“I realize what has been keeping me grounded in my purpose is our community. We have been holding one-on-ones with our members digitally, and our social media channels allow us to ask our community where they are and direct them to programs that could help them. We build community at every webisode we host. There is a way to bring everyone together digitally that lifts the isolation we are all feeling to enrich yourself through gaining skills or relieving yourself of the tensions and stress of the stay-at-home order.”
What tips would you give to businesses who are currently working through all that is happening right now?
“Stay the course, hold on to your why! It has grounded me. At every point during this pandemic, I repeat to myself my why. Every business owner has a why that will serve you right now.
My next tips come from sitting and listening to all the options for relief. First, please look at your access for grants, there are leading companies trying to assist those in need. I am asking businesses to look at funding that will not put you at a disadvantage once this is all said and done. If you’re able to get grants over loans, which will have small businesses waylay their debt and be further burdened when they enter an uncertain market, do that. There just appears to be a continued predatory nature in lending, so I would ask fellow business owners to utilize loans as a last option.
Strategically, I am asking all my business owners to understand that the future is digital, we have to evolve our platforms to have multiple revenue streams. I recommend they expand, whether you’re focused on products or services — you have to optimize your digital presence.”
Lastly, we can’t do this alone. What other brands and businesses are doing amazing things in the community that you look to and are supportive of?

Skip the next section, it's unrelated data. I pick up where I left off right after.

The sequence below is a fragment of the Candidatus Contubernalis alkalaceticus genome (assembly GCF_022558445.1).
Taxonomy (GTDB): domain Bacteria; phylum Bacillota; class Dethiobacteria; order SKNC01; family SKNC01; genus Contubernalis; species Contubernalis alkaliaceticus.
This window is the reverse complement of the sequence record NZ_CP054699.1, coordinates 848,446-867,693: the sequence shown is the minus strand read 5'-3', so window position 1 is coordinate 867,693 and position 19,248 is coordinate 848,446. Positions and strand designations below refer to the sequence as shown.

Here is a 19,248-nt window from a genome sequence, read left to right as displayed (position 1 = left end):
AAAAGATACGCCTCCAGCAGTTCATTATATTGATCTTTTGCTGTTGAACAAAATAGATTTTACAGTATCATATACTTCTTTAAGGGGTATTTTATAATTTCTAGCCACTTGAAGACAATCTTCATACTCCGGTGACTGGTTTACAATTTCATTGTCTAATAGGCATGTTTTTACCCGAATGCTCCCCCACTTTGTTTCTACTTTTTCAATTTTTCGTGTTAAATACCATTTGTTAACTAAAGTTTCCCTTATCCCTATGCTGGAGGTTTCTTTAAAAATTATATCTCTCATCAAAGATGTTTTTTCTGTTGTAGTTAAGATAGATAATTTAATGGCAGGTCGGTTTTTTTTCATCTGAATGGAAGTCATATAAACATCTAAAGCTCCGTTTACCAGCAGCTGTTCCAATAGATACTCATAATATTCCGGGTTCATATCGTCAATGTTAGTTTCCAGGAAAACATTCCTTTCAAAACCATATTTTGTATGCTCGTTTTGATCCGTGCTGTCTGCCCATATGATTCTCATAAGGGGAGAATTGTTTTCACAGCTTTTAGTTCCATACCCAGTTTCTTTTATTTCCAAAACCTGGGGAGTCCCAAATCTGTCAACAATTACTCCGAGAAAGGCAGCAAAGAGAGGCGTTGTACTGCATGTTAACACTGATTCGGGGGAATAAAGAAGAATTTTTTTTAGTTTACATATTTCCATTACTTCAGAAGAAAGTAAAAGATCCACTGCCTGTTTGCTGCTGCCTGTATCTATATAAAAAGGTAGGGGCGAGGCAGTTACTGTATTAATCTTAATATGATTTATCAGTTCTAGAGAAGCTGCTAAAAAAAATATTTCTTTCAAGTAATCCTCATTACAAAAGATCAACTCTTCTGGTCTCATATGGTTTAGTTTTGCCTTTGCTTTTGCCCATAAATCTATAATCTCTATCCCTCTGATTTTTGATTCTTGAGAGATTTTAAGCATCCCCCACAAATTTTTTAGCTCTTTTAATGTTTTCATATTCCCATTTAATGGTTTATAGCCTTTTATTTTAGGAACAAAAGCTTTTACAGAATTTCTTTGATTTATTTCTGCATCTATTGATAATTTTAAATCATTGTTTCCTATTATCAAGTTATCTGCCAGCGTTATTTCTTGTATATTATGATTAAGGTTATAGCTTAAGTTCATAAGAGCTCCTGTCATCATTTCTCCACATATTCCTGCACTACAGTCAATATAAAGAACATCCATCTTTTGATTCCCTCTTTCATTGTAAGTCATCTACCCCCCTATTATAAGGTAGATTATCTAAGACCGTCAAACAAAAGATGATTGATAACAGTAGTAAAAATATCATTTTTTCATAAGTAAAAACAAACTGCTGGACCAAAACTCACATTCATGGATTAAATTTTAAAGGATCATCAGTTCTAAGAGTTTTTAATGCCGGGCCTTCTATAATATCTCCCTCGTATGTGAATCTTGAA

“The Scotch Porter personal care line is catered towards men of color and I have respected and held their founder Quallis in high regard for many years. Quallis created a product that truly made me feel seen as a man of color. He crafted this amazing, high-quality line of grooming products and worked year after year to grow his brand and is now on the shelves of Target. That means something to me, to have us seen and succeed on a large scale.”
“12 years ago, I chose to move to the City of Newark and become a part of a multicultural city that was led by leaders of color. This city has made me proud at every turn in the way it chooses to support its citizens. Our Mayor established a fund separate from federal and state relief to assist the businesses closed due to COVID-19. These initiatives and so many others continue to renew my faith in the change our politicians can achieve.”
I have maintained a partnership and close relationship with Kathryn Finney, founder of Digital Undivided, an amazing organization that catalyzes growth in Black and Latinx startups. The team is led by the most amazing women, sheroes who share my passion for tearing down the obstacles faced by so many multicultural founders. They use data, programming and community to build up and amplify the success rates for their members. In response of COVID-19, they launched the ‘Dooney Fund’, named after Kathryn’s grandmother, to help women founders to keep their dream alive.”